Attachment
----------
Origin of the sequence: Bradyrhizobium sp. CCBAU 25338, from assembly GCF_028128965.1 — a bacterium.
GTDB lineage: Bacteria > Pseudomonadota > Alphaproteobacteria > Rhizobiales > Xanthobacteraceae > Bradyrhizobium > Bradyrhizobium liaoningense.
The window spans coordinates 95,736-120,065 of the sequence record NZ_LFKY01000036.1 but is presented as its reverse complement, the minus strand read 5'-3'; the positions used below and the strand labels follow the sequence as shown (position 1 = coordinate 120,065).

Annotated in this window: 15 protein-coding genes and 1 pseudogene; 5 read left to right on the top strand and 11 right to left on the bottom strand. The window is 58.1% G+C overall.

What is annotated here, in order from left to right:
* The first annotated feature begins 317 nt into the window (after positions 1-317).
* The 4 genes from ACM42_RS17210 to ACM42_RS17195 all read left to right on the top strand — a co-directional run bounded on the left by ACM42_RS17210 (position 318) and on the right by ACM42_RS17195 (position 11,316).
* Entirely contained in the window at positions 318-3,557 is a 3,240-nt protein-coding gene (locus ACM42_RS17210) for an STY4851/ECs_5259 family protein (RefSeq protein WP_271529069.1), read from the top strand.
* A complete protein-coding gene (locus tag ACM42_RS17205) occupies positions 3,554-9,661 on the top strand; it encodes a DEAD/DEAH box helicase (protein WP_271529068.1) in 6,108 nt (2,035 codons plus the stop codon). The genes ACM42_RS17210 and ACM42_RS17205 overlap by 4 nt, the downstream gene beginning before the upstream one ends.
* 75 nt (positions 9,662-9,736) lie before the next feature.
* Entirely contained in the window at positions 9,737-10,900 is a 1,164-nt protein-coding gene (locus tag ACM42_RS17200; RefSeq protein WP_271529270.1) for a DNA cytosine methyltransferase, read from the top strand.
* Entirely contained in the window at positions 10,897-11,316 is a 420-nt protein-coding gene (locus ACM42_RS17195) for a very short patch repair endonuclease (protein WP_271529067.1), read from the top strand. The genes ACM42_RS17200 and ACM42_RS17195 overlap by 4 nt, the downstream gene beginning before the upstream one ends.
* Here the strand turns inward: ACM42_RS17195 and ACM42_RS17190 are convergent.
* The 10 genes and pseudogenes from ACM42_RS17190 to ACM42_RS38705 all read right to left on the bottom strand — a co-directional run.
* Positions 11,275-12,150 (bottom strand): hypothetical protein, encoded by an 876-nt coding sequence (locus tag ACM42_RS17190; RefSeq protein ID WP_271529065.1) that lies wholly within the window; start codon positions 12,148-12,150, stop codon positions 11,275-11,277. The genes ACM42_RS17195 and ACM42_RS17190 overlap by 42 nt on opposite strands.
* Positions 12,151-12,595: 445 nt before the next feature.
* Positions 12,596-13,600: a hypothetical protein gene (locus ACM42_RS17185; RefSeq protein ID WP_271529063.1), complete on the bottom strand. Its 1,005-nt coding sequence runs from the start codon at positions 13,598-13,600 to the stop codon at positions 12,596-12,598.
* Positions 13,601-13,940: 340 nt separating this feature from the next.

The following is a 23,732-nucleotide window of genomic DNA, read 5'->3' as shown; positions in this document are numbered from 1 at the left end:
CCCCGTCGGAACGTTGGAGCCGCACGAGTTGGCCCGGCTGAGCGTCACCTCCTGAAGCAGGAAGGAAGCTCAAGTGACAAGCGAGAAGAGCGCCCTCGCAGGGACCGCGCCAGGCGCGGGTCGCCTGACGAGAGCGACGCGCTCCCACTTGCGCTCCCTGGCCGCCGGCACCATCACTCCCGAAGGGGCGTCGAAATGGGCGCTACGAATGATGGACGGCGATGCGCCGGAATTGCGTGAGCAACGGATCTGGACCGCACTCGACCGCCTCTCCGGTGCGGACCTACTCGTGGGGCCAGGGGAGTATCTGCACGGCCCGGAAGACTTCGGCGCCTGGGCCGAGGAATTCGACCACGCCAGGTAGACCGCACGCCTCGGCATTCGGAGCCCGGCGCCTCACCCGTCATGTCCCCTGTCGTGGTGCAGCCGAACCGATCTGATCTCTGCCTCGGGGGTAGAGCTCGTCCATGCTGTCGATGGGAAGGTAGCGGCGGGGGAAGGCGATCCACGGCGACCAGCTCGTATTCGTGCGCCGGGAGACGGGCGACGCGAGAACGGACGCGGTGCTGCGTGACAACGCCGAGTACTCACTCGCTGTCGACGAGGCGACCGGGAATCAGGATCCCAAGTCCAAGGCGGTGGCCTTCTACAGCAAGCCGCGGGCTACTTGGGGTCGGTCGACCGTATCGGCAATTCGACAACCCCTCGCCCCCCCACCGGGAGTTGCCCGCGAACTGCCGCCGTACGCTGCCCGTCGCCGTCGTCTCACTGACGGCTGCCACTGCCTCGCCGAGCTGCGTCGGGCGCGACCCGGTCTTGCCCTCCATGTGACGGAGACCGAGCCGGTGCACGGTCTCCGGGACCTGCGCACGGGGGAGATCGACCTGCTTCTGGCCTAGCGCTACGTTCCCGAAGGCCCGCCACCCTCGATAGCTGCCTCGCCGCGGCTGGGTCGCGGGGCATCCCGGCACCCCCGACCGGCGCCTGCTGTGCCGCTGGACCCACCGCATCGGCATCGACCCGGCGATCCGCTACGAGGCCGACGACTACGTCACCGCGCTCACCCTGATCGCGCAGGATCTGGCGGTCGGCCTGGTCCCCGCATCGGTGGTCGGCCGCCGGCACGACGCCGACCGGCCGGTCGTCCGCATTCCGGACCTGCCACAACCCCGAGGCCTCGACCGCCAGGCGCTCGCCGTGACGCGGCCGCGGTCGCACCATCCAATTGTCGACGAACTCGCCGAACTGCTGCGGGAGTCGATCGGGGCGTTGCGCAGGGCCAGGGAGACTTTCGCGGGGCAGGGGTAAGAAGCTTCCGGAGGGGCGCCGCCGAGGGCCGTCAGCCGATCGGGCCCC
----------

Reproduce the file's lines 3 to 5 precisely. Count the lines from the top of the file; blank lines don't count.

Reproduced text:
The window spans coordinates 95,736-120,065 of the sequence record NZ_LFKY01000036.1 but is presented as its reverse complement, the minus strand read 5'-3'; the positions used below and the strand labels follow the sequence as shown (position 1 = coordinate 120,065).

Annotated in this window: 15 protein-coding genes and 1 pseudogene; 5 read left to right on the top strand and 11 right to left on the bottom strand. The window is 58.1% G+C overall.

What is annotated here, in order from left to right: